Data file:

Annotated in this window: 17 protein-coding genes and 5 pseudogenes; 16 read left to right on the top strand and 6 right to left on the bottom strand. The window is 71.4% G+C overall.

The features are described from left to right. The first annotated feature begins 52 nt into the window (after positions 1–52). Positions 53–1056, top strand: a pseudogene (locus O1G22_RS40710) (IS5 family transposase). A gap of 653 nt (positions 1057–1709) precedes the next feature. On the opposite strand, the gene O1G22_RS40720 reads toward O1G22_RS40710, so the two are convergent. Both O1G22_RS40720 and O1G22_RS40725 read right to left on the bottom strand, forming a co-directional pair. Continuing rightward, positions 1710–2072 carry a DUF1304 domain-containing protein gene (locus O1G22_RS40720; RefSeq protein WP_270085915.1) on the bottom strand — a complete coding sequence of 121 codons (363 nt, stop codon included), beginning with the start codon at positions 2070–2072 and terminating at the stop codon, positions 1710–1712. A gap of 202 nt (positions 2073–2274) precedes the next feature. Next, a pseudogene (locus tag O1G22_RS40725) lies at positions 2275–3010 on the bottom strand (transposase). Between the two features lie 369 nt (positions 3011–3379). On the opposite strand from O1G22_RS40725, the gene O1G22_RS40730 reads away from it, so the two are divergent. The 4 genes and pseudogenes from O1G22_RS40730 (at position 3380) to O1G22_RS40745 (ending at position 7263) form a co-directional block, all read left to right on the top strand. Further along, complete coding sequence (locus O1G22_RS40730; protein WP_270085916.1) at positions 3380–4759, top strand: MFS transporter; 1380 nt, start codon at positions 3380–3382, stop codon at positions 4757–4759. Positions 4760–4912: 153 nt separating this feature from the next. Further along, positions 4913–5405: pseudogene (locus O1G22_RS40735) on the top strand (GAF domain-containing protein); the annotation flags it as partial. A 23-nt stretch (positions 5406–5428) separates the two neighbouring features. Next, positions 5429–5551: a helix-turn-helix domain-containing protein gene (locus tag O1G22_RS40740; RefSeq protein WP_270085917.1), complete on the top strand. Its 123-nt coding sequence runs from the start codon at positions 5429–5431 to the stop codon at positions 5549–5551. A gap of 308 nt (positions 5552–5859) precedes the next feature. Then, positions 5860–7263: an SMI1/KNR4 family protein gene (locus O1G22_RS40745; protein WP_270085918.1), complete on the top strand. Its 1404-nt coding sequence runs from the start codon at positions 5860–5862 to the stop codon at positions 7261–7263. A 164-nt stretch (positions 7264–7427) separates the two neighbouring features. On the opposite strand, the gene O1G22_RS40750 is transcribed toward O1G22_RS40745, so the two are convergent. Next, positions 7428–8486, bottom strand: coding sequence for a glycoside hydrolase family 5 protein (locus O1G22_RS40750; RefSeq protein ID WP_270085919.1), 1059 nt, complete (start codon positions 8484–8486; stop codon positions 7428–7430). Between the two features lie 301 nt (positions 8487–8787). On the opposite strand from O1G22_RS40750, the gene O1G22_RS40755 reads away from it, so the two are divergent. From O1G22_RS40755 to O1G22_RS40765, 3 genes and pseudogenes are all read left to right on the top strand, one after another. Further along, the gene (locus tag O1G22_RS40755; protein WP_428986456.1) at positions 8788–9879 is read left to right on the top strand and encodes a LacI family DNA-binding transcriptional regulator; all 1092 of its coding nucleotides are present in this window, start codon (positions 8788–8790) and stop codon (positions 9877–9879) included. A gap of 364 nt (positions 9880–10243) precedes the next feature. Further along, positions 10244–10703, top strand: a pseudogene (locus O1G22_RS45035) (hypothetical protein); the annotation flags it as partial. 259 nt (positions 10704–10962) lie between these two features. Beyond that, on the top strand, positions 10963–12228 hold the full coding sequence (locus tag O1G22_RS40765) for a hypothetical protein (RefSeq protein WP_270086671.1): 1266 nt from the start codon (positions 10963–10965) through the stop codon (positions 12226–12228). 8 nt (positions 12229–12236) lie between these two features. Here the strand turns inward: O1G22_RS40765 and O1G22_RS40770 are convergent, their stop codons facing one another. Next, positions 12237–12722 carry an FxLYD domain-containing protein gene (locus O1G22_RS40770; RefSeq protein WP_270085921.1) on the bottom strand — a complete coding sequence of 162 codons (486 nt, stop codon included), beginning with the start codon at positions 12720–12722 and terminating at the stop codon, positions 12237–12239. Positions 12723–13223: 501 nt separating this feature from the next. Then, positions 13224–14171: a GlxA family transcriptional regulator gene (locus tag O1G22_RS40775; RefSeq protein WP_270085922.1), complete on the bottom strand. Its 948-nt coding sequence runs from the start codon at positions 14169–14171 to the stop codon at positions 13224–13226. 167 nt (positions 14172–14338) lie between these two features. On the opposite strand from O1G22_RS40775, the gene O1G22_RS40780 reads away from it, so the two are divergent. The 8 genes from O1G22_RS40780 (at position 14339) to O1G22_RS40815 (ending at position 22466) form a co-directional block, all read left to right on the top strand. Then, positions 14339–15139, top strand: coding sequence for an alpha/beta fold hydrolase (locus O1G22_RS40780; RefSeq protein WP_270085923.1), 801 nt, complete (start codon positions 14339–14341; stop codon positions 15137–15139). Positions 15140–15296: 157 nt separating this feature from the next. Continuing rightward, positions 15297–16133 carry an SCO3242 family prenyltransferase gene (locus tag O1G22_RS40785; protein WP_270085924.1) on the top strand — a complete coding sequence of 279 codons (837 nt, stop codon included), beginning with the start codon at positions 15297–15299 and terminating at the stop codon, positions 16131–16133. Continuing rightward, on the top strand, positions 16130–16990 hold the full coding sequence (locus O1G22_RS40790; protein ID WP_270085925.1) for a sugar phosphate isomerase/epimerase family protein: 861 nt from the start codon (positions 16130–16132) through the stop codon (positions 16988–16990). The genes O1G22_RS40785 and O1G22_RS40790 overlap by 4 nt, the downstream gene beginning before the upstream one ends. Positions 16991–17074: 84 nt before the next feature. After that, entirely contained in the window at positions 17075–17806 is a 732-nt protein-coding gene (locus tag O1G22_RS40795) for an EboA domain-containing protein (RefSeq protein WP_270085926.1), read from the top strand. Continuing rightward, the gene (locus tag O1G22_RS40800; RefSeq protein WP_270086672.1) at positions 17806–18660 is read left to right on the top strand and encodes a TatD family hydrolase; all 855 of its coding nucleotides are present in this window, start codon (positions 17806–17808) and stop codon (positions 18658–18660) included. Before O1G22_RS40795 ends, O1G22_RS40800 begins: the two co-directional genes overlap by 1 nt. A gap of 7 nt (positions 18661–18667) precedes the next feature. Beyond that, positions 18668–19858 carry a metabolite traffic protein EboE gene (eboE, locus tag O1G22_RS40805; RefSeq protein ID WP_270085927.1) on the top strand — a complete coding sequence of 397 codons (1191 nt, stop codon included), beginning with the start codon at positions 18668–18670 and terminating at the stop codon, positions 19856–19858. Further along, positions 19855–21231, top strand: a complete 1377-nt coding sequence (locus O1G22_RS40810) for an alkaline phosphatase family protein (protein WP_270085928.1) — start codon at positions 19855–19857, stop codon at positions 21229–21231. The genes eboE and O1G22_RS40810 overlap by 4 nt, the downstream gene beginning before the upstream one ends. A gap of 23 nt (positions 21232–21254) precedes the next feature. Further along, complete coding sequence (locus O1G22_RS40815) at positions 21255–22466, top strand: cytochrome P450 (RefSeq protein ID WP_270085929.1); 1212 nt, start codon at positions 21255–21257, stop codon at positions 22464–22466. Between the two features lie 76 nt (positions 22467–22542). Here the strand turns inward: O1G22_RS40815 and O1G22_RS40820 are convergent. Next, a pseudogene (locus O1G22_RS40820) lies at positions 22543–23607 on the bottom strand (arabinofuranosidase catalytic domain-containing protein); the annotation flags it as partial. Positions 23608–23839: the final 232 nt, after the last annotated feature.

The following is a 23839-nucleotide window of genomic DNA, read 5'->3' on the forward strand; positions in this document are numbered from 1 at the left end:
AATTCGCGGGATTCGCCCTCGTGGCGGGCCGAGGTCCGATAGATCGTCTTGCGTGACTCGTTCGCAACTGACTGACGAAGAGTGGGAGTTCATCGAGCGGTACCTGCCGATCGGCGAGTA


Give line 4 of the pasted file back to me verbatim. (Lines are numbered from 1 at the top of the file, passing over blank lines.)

AATTCGCGGGATTCGCCCTCGTGGCGGGCCGAGGTCCGATAGATCGTCTTGCGTGACTCGTTCGCAACTGACTGACGAAGAGTGGGAGTTCATCGAGCGGTACCTGCCGATCGGCGAGTA